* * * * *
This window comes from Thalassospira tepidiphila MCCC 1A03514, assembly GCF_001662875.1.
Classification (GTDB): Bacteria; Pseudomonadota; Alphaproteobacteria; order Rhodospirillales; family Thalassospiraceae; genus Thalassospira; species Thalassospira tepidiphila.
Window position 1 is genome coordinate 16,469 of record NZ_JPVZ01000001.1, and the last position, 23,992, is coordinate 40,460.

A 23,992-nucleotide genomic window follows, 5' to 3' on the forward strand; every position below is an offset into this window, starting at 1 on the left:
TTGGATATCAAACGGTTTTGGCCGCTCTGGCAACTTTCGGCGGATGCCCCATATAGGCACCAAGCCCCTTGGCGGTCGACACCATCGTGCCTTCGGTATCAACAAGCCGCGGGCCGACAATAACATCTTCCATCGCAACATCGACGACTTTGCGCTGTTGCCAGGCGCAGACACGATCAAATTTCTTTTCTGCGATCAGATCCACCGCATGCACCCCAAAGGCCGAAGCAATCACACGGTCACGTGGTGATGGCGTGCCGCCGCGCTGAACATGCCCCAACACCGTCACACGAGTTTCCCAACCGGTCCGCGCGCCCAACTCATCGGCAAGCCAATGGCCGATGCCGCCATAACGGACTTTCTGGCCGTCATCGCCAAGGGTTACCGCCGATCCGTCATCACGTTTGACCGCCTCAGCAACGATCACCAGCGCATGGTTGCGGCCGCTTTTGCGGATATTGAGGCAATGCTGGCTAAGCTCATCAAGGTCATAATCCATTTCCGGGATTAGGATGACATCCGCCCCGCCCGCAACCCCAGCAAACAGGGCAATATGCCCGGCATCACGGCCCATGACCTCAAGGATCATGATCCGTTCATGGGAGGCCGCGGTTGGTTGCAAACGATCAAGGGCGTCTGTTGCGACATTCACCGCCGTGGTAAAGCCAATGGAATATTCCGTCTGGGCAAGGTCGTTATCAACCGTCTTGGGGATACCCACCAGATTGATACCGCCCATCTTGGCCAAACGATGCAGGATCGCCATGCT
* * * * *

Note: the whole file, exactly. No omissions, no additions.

This window comes from Thalassospira tepidiphila MCCC 1A03514, assembly GCF_001662875.1.
Classification (GTDB): Bacteria; Pseudomonadota; Alphaproteobacteria; order Rhodospirillales; family Thalassospiraceae; genus Thalassospira; species Thalassospira tepidiphila.
Window position 1 is genome coordinate 16,469 of record NZ_JPVZ01000001.1, and the last position, 23,992, is coordinate 40,460.

A 23,992-nucleotide genomic window follows, 5' to 3' on the forward strand; every position below is an offset into this window, starting at 1 on the left:
TTGGATATCAAACGGTTTTGGCCGCTCTGGCAACTTTCGGCGGATGCCCCATATAGGCACCAAGCCCCTTGGCGGTCGACACCATCGTGCCTTCGGTATCAACAAGCCGCGGGCCGACAATAACATCTTCCATCGCAACATCGACGACTTTGCGCTGTTGCCAGGCGCAGACACGATCAAATTTCTTTTCTGCGATCAGATCCACCGCATGCACCCCAAAGGCCGAAGCAATCACACGGTCACGTGGTGATGGCGTGCCGCCGCGCTGAACATGCCCCAACACCGTCACACGAGTTTCCCAACCGGTCCGCGCGCCCAACTCATCGGCAAGCCAATGGCCGATGCCGCCATAACGGACTTTCTGGCCGTCATCGCCAAGGGTTACCGCCGATCCGTCATCACGTTTGACCGCCTCAGCAACGATCACCAGCGCATGGTTGCGGCCGCTTTTGCGGATATTGAGGCAATGCTGGCTAAGCTCATCAAGGTCATAATCCATTTCCGGGATTAGGATGACATCCGCCCCGCCCGCAACCCCAGCAAACAGGGCAATATGCCCGGCATCACGGCCCATGACCTCAAGGATCATGATCCGTTCATGGGAGGCCGCGGTTGGTTGCAAACGATCAAGGGCGTCTGTTGCGACATTCACCGCCGTGGTAAAGCCAATGGAATATTCCGTCTGGGCAAGGTCGTTATCAACCGTCTTGGGGATACCCACCAGATTGATACCGCCCATCTTGGCCAAACGATGCAGGATCGCCATGCT